Like most hobbies, it usually starts with someone close to you. In my case my love of cars started way before my time and even before my dads time. It started with my grandpa. A well-known Hollywood/advertising photographer, he was fortunate enough to afford some of the world’s most beautiful automobiles. He wasn’t like most in Tinseltown who owned nice cars to look at or be seen in but not really to drive them; he used these cars as his daily drivers. He had an array of automobiles but one of my favorites was his 1967 Ferrari 330GTC. A beautiful car that my dad actually learned how to drive on (lucky). He also owned two Jaguar E-types, a 1963 3.8 FHC and a 1965 4.2 FHC, which my dad became so fond of he now owns one.
Another big car of the day was his 1968 Hurst Oldsmobile. A rare car, only 515 were produced. My dad recalls the reason Grandpa bought it was because the Smothers Brothers raced the same car and it was very fast for the time. If you knew my grandpa you knew that he didn’t just drive these cars to and from work out of need, he was known to speed around the canyons of Mulholland and others in the Los Angeles area, driving to really experience what the cars were all about. Unlike my dad and I, my grandpa was a self- taught speed demon and had a way of controlling the cars at speeds that would make others cringe. My dad remembers laying in the back of the E-type being thrown from side to side and just loving it (but at times wondering how they made it back home in one piece). But my grandpa wasn’t reckless, just a thrill seeker. At the end of most rides he’d would turn to my dad and say, “now don’t tell your mother.”
The tradition carried onto my dad. He attended his share of racing schools and dreamt of owning some of his dad’s cars. Once I came along he only hoped I would be the kind of girl who would need the speed as much as he did. Lucky for him not only was my first word car but I started cleaning his rims at age two. I was taught early on you do not touch other people’s cars and how to detail ours. My dad would take me to shows where we would show our Alfa Romeo’s.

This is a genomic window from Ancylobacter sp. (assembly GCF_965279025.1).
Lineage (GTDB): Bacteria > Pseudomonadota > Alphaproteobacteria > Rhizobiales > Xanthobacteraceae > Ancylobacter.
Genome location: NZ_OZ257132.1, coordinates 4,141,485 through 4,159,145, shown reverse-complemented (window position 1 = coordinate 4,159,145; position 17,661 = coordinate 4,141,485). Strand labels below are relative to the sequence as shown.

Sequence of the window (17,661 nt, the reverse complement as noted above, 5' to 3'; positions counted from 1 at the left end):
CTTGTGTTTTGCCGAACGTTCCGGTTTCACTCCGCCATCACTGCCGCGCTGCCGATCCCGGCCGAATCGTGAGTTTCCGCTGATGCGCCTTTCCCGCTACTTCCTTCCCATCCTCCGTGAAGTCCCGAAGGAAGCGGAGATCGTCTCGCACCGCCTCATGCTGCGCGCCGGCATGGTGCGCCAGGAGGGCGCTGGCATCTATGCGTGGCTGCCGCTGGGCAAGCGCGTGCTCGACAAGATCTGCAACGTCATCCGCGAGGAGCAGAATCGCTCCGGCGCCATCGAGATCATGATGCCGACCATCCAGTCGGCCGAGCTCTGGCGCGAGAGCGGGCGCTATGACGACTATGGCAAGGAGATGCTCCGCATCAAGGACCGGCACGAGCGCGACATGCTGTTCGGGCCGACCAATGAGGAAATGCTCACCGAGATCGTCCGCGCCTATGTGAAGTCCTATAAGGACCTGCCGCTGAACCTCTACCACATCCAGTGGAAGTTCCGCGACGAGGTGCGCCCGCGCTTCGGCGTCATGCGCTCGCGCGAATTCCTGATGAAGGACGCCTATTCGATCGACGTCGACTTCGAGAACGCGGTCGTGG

Soon it came time for me to drive. By then we had moved on from Alfas to acquire a car that my grandpa had owned, a 1984 Ferrari 308 Quatrovalve. This was a fun car and for the years we had it we enjoyed it. I attended my first racing school with my dad at age 16 and since then have attended ten more. To share those experiences with my dad has been a thrill.
The Ferrari came and soon left and to replace it my dad wanted a car that he had some of the best memories in, a 1965 E-type Jaguar FHC. This car was a nice driver and it ran well right until the day a careless driver turned left in front of my dad giving him no time to react or avoid. The car was completely smashed from the windshield forward. What we didn’t realize was that this accident was a blessing in disguise. We were able to completely restore the car. Now the E-type has won awards at every show we have attended and was even an honored car this past August at the Monterey car week celebrating the 50th anniversary of the E-type.
This family tradition has carried on to me. I cannot help but love cars. I fully blame and thank my grandpa and dad for making me love the thrill of a fast car.